New Program Helps Local Artists Become Successful Entrepreneurs

street musicians

“The arts are not a way to make a living. They are a very human way of making life more bearable. Practicing an art, no matter how well or badly, is a way to make your soul grow, for heaven’s sake. Sing in the shower. Dance to the radio. Tell stories. Write a poem to a friend, even a lousy poem. Do it as well as you possible can. You will get an enormous reward. You will have created something.” ― Kurt Vonnegut, A Man Without a Country

This is a favorite quote among my friends who pursued liberal arts degrees. It speaks to both the dream and reality of trying to build a career around creative talents. AKA it’s damn hard.

Google “least valuable college majors” and you’ll see a laundry list of arts degrees: creative writing, film, philosophy, photography and especially music.

What’s always funny to me about these lists is that they assume a salary is the only way to judge value. Books, movies, visual art, and especially music bring immeasurable joy to our lives. Without them we could never be transported to distant imaginary lands, feel the pain of another person’s suffering, or know what it’s like to have a one-person dance party while sitting at a stop light. WE NEED ART, which means we need artists who aren’t living in a van down by the river.

One problem with the current arts education system is that it lacks a business aspect. Few if any art students start their senior year with the knowledge they need to successful seek, find, communicate with, and supply a paying audience. They’re afraid, or worse, completely oblivious to the business world, unaware of how to be both the artist and CEO. Likewise, business people assume artists are flakes and vagabonds, and so are hesitant to invest money into art-based ventures.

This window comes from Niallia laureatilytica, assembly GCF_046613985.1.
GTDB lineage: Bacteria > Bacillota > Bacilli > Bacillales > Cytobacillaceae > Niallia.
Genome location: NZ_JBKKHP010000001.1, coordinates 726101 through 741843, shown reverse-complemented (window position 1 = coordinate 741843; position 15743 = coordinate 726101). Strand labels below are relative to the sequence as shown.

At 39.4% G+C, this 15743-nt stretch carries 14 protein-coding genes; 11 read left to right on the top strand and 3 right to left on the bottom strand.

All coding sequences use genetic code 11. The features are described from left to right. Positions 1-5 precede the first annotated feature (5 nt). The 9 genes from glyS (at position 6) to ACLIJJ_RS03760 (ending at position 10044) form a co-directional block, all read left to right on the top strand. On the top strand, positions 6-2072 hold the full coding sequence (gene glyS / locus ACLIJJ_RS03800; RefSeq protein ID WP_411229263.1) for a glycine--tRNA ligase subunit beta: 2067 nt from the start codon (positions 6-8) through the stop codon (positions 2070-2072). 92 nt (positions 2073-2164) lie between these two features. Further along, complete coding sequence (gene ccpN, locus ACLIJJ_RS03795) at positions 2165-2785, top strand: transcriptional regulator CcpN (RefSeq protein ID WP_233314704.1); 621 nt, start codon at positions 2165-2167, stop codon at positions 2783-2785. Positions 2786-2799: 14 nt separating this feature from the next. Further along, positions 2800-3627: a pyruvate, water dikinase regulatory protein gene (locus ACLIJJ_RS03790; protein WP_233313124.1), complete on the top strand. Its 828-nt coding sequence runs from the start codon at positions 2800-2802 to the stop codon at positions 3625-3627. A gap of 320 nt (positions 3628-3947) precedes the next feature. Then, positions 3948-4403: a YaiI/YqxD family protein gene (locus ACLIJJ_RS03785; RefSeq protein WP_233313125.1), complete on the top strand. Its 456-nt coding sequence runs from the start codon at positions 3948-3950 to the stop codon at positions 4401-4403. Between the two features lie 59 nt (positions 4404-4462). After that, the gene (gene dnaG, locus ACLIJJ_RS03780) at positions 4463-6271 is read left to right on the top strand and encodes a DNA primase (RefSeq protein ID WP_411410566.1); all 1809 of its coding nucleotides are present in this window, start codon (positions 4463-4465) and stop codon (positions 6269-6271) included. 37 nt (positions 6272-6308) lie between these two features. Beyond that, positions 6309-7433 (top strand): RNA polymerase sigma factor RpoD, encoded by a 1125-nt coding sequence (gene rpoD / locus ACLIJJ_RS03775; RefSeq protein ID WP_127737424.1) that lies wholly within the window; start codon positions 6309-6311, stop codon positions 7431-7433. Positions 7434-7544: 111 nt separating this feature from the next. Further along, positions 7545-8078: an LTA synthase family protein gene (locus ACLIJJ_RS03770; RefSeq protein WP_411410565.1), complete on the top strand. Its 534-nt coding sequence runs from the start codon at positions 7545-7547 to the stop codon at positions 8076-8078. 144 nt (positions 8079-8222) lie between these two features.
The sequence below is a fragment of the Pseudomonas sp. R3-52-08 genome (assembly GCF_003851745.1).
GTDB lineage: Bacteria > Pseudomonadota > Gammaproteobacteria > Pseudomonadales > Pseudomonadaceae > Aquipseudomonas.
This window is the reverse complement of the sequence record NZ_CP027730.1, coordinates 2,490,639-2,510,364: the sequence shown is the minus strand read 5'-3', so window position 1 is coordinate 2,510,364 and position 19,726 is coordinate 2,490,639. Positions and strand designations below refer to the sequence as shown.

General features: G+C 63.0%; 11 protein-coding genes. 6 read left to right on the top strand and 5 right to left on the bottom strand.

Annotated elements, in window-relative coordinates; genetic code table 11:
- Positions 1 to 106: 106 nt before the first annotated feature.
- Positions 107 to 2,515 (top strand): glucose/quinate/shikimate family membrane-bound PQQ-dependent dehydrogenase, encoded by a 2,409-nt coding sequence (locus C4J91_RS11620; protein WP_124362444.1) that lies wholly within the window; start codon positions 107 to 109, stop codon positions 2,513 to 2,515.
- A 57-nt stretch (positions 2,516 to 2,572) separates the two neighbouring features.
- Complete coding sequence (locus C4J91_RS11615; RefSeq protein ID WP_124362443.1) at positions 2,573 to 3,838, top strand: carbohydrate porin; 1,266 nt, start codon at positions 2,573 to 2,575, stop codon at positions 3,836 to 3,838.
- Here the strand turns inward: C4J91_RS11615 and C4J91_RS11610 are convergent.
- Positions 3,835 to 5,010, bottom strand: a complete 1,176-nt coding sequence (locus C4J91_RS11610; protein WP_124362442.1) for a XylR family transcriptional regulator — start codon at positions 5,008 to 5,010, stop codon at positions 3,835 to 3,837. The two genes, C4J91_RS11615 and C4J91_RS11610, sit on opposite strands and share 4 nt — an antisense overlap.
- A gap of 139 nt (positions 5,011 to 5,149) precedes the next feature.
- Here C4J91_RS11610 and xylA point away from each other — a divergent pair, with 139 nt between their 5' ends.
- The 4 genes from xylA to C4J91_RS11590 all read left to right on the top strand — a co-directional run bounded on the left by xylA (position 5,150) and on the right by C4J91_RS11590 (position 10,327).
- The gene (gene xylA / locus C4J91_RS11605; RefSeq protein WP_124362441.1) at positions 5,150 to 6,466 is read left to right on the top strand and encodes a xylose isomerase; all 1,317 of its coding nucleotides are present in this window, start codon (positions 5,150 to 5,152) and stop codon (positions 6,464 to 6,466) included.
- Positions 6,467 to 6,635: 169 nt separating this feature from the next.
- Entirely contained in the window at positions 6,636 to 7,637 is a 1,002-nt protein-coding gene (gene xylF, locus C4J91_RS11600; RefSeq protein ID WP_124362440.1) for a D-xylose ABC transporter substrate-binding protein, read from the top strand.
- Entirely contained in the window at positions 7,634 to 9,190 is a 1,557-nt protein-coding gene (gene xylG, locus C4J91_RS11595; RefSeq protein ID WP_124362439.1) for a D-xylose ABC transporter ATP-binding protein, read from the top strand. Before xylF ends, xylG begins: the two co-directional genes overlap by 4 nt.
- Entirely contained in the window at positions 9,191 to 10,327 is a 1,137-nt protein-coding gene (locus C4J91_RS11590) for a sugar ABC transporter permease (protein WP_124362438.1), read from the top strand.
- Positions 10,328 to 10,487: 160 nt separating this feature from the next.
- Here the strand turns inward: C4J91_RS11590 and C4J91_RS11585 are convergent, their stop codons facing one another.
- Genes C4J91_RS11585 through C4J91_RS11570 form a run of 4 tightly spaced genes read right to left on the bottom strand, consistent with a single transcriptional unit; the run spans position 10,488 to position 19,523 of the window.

Well artists, it’s time to put up or shut up. Arts Incubator of the Rockies just launched a comprehensive new series of workshops and seminars that are designed to connect artists to the business training they need and business people to the artistic ventures that Colorado craves.

If you’re a local band that’s looking for a way to turn that demo tape into a record contract, a painter looking to show your work in galleries where people will actually buy it, or a crafter whose friends have been saying “you should really sell these” for years, this is one educational series you can’t afford to miss.

AIR Shift Workshop: A 3 day learning event that will teach you how to change your thinking about art, value and community, help you develop your business pitch, and connect you with the diverse community of artists and art lovers that can help make your dream a reality. Learn more about dates, topics, and prices.

AIR Evolve Program: After you’ve taken the Shift Workshop, the next step is to put what you’ve got on paper into practice. Yes, drummers and bass players, this means developing a business plan. Yes, writers and painters, this means learning how to model and track your finances. At the end of this six month program, you’ll find yourself pitching your creative venture to a panel of local business people. Learn more about dates, topics, and prices. 

Image via drgonzo/Flickr